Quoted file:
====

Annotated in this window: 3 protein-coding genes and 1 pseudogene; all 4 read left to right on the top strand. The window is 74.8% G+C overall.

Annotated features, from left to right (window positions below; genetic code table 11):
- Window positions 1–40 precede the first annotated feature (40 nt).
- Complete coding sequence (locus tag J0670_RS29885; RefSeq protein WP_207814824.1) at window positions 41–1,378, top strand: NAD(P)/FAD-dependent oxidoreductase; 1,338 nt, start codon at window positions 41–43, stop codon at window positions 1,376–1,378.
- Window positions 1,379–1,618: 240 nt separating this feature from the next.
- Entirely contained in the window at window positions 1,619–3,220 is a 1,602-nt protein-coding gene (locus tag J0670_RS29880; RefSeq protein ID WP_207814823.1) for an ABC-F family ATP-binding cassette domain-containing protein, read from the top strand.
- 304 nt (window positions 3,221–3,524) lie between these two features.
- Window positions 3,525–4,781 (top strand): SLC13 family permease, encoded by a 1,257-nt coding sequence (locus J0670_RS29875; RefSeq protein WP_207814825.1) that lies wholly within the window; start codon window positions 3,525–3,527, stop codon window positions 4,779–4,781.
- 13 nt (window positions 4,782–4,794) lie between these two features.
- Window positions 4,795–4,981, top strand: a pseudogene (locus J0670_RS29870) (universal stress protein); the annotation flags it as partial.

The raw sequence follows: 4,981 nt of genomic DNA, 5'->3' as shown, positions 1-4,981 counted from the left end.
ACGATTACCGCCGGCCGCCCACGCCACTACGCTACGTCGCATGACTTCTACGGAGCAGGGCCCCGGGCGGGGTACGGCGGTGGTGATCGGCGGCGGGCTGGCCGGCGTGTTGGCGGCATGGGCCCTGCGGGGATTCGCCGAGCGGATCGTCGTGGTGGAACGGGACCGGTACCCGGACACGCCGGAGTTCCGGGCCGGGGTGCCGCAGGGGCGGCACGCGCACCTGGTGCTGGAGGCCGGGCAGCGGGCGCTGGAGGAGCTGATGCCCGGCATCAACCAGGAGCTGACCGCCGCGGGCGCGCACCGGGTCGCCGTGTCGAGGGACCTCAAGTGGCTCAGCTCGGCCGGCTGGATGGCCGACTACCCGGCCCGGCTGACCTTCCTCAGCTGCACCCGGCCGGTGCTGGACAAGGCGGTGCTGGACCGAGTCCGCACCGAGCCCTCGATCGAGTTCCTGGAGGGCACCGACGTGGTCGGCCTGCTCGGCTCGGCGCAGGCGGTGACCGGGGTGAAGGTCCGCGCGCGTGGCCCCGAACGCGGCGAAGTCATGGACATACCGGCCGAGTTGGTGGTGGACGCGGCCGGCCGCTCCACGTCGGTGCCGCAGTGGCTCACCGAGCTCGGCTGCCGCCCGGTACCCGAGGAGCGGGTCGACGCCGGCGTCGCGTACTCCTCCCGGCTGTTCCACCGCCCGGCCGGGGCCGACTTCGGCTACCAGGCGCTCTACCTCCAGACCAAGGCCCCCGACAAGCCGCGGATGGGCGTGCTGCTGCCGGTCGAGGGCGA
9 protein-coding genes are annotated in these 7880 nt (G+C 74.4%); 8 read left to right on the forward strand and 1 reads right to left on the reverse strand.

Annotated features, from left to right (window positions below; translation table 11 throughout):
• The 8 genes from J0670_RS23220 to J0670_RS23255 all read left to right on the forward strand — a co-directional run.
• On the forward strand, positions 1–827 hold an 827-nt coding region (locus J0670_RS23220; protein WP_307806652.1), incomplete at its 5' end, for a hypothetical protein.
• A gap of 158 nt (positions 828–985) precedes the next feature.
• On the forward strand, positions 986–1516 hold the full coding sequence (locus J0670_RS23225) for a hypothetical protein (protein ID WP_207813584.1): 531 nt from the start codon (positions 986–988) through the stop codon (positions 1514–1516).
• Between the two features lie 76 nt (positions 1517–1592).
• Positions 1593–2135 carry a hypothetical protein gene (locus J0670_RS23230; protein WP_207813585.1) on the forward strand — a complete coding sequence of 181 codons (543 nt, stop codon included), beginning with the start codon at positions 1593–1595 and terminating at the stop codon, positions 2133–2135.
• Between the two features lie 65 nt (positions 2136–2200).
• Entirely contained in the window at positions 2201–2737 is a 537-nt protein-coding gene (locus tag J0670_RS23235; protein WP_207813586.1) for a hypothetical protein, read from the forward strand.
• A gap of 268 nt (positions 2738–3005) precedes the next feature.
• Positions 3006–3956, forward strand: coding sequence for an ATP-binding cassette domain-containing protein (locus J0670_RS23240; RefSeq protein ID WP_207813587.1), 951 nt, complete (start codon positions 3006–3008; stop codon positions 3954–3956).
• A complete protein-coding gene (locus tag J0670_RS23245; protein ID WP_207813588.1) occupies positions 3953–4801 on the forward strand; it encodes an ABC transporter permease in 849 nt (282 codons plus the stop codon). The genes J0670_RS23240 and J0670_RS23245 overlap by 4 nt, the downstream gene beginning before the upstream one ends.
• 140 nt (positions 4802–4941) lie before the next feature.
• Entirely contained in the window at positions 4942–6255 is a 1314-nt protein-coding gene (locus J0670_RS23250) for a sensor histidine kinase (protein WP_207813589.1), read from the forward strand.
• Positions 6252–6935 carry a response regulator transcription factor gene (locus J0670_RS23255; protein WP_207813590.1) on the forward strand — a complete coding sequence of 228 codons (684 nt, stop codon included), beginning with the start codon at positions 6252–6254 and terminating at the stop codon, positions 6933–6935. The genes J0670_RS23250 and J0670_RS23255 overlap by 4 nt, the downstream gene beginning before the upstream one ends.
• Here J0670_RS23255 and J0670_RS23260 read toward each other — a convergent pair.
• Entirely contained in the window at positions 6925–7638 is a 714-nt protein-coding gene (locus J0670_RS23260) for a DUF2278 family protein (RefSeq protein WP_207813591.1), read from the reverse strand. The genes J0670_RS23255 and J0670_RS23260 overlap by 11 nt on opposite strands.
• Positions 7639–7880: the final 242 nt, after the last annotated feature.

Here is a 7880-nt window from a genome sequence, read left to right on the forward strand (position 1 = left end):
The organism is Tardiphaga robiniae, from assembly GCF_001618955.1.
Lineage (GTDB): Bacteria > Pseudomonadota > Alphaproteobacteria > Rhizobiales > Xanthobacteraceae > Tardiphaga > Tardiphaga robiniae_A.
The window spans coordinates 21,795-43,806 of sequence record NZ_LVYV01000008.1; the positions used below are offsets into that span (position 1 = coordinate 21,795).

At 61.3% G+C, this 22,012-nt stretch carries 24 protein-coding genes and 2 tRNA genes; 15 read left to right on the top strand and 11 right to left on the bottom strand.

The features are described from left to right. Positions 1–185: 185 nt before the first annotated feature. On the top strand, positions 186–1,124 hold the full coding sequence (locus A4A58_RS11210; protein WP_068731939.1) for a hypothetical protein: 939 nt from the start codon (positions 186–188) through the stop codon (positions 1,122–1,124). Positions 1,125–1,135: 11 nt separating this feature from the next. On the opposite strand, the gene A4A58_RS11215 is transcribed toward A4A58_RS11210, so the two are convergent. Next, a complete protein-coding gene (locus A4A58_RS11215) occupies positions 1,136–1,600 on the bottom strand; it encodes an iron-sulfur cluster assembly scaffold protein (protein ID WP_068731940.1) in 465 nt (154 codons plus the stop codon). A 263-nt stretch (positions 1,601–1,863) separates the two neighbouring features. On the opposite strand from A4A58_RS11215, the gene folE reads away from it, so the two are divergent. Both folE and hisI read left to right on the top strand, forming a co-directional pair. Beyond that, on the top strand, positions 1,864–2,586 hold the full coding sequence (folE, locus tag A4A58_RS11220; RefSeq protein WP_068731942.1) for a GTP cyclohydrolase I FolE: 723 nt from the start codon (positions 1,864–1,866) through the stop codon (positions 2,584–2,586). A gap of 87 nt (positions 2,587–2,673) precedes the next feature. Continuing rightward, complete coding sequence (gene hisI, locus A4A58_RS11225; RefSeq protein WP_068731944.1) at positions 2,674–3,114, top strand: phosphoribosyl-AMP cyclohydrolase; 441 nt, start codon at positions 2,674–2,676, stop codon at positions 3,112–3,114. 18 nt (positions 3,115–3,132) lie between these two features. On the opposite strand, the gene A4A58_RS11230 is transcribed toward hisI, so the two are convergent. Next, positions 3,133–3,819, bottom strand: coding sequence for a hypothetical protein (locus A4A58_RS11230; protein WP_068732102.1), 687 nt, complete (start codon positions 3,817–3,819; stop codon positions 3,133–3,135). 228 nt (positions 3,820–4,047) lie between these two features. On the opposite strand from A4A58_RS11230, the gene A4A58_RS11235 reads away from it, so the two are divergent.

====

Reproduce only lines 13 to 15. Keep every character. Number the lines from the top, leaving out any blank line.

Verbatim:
9 protein-coding genes are annotated in these 7880 nt (G+C 74.4%); 8 read left to right on the forward strand and 1 reads right to left on the reverse strand.

Annotated features, from left to right (window positions below; translation table 11 throughout):
• The 8 genes from J0670_RS23220 to J0670_RS23255 all read left to right on the forward strand — a co-directional run.